Funding for New DOE Energy Frontier Research Center at Brookhaven Lab

Scientists will explore properties of "molten salts" with potential for use in nuclear energy applications

James Wishart enlarge

Brookhaven Lab chemist James Wishart will lead a new DOE Energy Frontier Research Center focused on studying the properties of "Molten Salts in Extreme Environments" to inform possible applications of these materials in nuclear energy.

UPTON, NY—The U.S. Department of Energy (DOE) has announced funding for a new Energy Frontier Research Center (EFRC) to be led by DOE’s Brookhaven National Laboratory. The Brookhaven EFRC, named “Molten Salts in Extreme Environments,” will focus on understanding the properties of a class of materials with potential applications in energy technologies—particularly in nuclear power. It is one of 42 EFRCs announced by DOE that will receive a total of $100 million in Fiscal Year 2018 to accelerate the scientific breakthroughs needed to strengthen U.S. economic leadership and energy security.

“America’s continued energy security and global competitiveness will depend vitally on a sustained effort in science and discovery,” said U.S. Secretary of Energy Rick Perry. “By mobilizing the talents of our nation’s top scientists and forging them into powerful, pro-active teams, the EFRC program will help ensure America’s leadership in the development of critical energy technologies and innovations.”

Molten salts are materials composed entirely of positively and negatively charged ions that exist in a liquid state under elevated temperatures. The Brookhaven EFRC on Molten Salts in Extreme Environments (MSEE) will explore the structural and dynamic properties of these materials in the bulk and at interfaces with other materials to develop an understanding needed to predict and control their physical and chemical properties for a variety of applications. In nuclear energy, molten salts could be used as coolants for solid-fueled reactors, or as a material that acts simultaneously as a solvent and coolant for the nuclear fuel. Other potential applications include nuclear fuel reprocessing, metallurgy, batteries, and thermal collection, transport, and storage.

"Molten salts are attractive for use in nuclear reactors because they can operate at higher, more efficient temperatures while still at ambient pressure, and they have other safety and sustainability advantages."

— Brookhaven chemist James Wishart

“Molten salts are attractive for use in nuclear reactors because they can operate at higher, more efficient temperatures while still at ambient pressure, and they have other safety and sustainability advantages,” said Brookhaven Senior Chemist James Wishart, director of the new EFRC. “Our goal is to provide a scientific foundation for the practical implementation of molten salt reactors by understanding the chemical and collective behavior of molten salts and the materials dissolved in them (nuclear fuel and fission products) and how they affect the reactor materials that they contact (such as metal vessels and piping).”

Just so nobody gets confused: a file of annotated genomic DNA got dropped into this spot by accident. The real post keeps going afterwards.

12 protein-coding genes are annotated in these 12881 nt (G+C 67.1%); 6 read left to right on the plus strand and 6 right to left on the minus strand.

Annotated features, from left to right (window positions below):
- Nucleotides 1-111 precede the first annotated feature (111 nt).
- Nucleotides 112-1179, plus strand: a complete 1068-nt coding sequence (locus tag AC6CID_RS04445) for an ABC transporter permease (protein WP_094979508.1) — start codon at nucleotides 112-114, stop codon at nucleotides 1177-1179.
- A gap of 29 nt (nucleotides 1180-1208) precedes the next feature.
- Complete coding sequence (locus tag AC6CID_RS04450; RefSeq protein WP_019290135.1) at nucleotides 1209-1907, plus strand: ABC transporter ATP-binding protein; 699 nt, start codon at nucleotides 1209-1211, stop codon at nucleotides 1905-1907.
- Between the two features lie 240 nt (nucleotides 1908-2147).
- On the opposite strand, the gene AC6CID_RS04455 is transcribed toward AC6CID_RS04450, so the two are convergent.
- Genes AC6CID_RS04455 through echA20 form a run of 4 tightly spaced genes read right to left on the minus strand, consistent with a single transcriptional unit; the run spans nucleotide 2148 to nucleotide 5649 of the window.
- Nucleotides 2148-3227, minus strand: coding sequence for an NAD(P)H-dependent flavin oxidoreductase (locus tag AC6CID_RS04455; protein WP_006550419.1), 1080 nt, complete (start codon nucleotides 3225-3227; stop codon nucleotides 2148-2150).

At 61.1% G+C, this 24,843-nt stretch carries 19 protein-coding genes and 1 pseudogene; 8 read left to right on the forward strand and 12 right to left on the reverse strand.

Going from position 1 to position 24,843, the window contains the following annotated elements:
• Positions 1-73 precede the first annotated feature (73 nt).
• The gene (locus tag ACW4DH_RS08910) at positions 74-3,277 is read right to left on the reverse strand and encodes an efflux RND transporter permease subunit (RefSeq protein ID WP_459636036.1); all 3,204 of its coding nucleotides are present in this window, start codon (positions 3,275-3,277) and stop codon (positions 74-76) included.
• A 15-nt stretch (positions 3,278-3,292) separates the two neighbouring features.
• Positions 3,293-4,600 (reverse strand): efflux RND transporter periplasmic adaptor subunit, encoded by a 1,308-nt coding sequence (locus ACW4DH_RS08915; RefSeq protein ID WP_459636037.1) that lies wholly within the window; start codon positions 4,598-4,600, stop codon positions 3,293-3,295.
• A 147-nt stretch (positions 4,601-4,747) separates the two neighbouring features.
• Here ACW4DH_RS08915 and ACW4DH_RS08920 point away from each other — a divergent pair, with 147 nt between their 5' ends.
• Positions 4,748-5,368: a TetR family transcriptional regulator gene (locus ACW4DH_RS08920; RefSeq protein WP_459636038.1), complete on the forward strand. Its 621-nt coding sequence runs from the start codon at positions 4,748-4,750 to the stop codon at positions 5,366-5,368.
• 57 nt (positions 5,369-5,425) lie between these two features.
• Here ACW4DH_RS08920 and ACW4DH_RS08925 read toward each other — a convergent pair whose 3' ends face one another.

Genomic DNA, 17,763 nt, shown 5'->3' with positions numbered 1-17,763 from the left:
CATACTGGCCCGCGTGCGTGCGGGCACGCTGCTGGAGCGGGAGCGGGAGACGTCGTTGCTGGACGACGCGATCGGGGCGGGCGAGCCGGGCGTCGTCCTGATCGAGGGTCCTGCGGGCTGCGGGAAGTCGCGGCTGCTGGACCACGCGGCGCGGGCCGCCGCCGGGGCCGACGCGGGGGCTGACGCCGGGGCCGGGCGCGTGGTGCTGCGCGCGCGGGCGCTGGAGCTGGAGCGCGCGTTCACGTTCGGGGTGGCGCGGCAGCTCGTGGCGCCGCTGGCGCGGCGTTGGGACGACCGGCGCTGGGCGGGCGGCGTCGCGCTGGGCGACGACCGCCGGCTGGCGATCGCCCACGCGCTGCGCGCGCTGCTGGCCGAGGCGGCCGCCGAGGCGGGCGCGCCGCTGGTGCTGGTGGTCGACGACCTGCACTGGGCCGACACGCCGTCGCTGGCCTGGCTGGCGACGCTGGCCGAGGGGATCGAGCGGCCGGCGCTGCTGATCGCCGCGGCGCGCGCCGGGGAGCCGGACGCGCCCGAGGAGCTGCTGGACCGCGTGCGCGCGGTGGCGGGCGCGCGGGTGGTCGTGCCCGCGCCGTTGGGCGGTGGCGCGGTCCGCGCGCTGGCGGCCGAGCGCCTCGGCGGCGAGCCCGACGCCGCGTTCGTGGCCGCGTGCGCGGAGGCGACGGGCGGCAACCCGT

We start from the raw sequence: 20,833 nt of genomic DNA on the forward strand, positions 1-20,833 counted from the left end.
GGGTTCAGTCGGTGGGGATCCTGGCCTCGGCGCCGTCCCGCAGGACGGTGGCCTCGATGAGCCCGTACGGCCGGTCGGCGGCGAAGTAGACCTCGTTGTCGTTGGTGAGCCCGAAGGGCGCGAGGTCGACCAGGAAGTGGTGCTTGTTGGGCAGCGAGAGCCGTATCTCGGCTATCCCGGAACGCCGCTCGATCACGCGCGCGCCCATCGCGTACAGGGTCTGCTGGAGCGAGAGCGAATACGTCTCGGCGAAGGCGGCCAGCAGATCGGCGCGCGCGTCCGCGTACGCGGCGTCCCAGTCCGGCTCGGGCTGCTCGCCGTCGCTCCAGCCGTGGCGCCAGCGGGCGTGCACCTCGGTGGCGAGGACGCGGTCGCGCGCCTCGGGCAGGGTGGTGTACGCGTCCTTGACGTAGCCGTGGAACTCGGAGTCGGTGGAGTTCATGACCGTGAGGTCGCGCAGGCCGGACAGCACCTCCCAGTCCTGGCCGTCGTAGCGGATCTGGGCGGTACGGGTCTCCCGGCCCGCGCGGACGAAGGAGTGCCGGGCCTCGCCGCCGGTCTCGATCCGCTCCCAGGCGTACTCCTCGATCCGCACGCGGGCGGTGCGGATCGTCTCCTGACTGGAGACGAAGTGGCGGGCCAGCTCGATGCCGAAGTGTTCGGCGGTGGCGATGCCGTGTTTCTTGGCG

Simon Pimblott of DOE’s Idaho National Laboratory will serve as deputy director; Shannon Mahurin of DOE’s Oak Ridge National Laboratory (ORNL) and Lynne Ecker of Brookhaven Lab will lead two major aspects of the MSEE mission. In addition to the three national laboratories, the partner institutions include Stony Brook University, the University of Iowa, and the University of Notre Dame. The project will receive a total of $11.75 million in funding over four years.

The team will use specialized tools—including Brookhaven Lab’s National Synchrotron Light Source II (NSLS-II), the Chemistry Division’s Accelerator Center for Energy Research (ACER), and the Spallation Neutron Source at ORNL—to explore how these materials behave at temperatures ranging from 400-800 degrees Celsius (752-1472°F) and while exposed to intense radiation. The project will advance these methods to enable real-time monitoring of structural and chemical changes and drive the development of advanced simulation and electronic structure calculations needed to understand the materials’ behavior.

combination of techniques diagram

One approach to studying molten salts as part of the new EFRC will be to use a combination of x-ray techniques at the National Synchrotron Light Source II (NSLS-II) to monitor the structure, chemistry, and morphology of these remarkable liquids under real world operating (operando) conditions. Combining these techniques to study, for example, the corrosion of materials in molten salts will provide a comprehensive view of the mechanism.

Established by the DOE’s Office of Science in 2009, the EFRC program brings together researchers from multiple disciplines and institutions—including universities, national laboratories, and nonprofit organizations—and combines them into synergistic, highly productive teams. 

Brookhaven Lab also expects to play a role in another new EFRC to be led by Stony Brook University (SBU). John Parise, who serves as a joint appointee at Brookhaven, will serve as director of “A Next Generation Synthesis Center (GENESIS),” which will focus on accelerating the discovery of functional materials by integrating advanced in situ diagnostics and data science tools. DOE also renewed funding for the “Center for Mesoscale Transport Properties,” an EFRC led by Stony Brook University/Brookhaven Lab joint appointee Esther Takeuchi that was established in 2014. 

NSLS-II and the Spallation Neutron Source are DOE Office of Science user facilities.

Brookhaven National Laboratory is supported by the Office of Science of the U.S. Department of Energy. The Office of Science is the single largest supporter of basic research in the physical sciences in the United States, and is working to address some of the most pressing challenges of our time. For more information, please visit

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